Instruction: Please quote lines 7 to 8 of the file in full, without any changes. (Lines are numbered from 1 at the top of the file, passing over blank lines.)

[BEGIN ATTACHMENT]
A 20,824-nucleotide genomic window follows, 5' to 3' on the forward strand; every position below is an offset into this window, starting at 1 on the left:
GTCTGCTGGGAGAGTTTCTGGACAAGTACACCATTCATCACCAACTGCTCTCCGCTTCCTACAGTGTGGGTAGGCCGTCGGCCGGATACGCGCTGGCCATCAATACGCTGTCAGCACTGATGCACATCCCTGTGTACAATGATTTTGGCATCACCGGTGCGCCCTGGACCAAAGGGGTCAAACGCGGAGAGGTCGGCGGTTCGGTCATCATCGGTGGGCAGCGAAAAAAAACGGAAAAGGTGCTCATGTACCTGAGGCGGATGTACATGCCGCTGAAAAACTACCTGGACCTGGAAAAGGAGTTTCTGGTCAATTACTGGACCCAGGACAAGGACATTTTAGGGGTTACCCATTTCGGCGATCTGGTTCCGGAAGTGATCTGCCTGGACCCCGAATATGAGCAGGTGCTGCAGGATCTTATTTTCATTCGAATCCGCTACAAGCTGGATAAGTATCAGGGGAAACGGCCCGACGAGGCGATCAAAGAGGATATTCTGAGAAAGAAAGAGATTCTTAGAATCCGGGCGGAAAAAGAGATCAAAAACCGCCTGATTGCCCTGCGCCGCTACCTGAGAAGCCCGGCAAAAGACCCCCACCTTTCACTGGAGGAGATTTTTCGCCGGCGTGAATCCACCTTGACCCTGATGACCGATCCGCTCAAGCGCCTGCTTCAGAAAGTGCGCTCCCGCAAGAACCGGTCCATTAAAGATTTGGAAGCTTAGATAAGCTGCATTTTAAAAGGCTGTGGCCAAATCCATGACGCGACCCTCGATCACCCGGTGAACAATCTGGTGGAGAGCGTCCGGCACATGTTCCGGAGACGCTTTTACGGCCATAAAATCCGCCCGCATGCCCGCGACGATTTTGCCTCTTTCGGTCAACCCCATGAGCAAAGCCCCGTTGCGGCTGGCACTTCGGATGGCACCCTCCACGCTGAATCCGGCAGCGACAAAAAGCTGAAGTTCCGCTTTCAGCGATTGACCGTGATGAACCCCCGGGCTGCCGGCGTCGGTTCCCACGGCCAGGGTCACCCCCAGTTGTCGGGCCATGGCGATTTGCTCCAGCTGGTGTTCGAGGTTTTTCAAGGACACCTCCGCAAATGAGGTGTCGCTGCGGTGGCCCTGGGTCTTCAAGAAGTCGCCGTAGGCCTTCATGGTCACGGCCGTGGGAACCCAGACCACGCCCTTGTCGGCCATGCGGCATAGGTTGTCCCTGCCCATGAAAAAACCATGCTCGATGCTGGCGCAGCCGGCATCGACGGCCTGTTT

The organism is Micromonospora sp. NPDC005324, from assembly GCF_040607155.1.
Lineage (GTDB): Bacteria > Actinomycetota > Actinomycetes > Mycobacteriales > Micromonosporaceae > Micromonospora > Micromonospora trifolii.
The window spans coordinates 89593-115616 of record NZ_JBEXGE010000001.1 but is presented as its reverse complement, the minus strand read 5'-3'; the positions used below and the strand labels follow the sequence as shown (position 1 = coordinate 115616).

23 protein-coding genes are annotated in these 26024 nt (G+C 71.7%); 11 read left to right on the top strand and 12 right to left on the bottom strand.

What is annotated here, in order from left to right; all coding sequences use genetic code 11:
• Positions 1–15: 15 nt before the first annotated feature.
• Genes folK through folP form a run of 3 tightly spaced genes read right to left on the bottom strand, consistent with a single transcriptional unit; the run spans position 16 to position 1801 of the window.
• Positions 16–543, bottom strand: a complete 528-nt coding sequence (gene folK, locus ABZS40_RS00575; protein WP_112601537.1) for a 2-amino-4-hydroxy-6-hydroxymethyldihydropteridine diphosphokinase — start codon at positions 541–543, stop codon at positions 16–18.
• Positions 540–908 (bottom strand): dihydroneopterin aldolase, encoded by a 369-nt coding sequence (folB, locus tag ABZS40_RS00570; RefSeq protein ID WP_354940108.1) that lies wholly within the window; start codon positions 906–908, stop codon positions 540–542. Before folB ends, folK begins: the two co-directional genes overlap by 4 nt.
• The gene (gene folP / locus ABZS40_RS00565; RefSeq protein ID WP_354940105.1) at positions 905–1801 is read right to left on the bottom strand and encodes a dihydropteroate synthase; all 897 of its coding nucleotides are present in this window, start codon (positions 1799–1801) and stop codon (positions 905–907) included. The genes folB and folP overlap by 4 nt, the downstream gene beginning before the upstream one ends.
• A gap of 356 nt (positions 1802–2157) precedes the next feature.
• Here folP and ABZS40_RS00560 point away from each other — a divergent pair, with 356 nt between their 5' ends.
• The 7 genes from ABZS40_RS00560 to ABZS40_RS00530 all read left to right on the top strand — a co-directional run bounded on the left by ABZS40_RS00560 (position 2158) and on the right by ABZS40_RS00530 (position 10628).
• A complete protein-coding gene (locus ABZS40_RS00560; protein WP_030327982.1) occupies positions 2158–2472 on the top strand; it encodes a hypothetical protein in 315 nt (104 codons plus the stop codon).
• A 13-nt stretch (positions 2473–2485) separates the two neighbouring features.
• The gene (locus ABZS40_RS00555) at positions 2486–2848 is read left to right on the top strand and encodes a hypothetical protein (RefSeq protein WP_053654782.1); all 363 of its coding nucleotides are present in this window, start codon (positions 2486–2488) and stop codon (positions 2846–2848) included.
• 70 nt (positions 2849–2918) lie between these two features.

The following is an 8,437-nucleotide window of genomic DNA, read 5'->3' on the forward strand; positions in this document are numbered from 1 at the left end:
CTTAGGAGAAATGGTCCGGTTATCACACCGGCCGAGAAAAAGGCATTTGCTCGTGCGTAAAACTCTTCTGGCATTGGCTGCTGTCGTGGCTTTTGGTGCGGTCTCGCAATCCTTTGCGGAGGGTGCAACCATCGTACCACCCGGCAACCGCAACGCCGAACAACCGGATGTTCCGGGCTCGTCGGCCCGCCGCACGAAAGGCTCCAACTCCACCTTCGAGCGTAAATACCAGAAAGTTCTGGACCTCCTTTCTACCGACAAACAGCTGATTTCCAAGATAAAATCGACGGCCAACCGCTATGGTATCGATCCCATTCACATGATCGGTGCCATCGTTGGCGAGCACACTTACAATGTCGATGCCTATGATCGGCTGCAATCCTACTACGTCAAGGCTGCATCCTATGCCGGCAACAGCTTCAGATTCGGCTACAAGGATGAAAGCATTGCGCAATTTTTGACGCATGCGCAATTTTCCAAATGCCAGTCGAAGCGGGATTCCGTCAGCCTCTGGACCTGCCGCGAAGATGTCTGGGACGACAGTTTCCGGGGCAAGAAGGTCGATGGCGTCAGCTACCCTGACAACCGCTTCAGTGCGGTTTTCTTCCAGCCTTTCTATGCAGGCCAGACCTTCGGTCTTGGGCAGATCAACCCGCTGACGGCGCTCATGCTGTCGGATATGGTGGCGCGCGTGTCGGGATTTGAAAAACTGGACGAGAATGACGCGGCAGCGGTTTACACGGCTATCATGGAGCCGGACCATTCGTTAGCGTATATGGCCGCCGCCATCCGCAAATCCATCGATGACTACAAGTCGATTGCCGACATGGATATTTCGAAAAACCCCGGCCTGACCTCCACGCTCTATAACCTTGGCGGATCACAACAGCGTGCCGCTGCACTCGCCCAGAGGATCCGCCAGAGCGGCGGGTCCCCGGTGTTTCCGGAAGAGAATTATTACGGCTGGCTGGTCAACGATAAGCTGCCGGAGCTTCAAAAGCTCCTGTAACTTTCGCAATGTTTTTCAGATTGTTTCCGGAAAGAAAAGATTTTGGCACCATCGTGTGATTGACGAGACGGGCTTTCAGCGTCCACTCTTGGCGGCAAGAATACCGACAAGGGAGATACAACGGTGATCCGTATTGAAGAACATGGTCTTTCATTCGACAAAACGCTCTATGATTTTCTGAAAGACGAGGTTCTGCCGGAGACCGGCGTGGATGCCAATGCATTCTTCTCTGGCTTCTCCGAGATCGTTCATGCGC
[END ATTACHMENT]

What is annotated here, in order from left to right; all coding sequences use genetic code 11:
• Positions 1–15: 15 nt before the first annotated feature.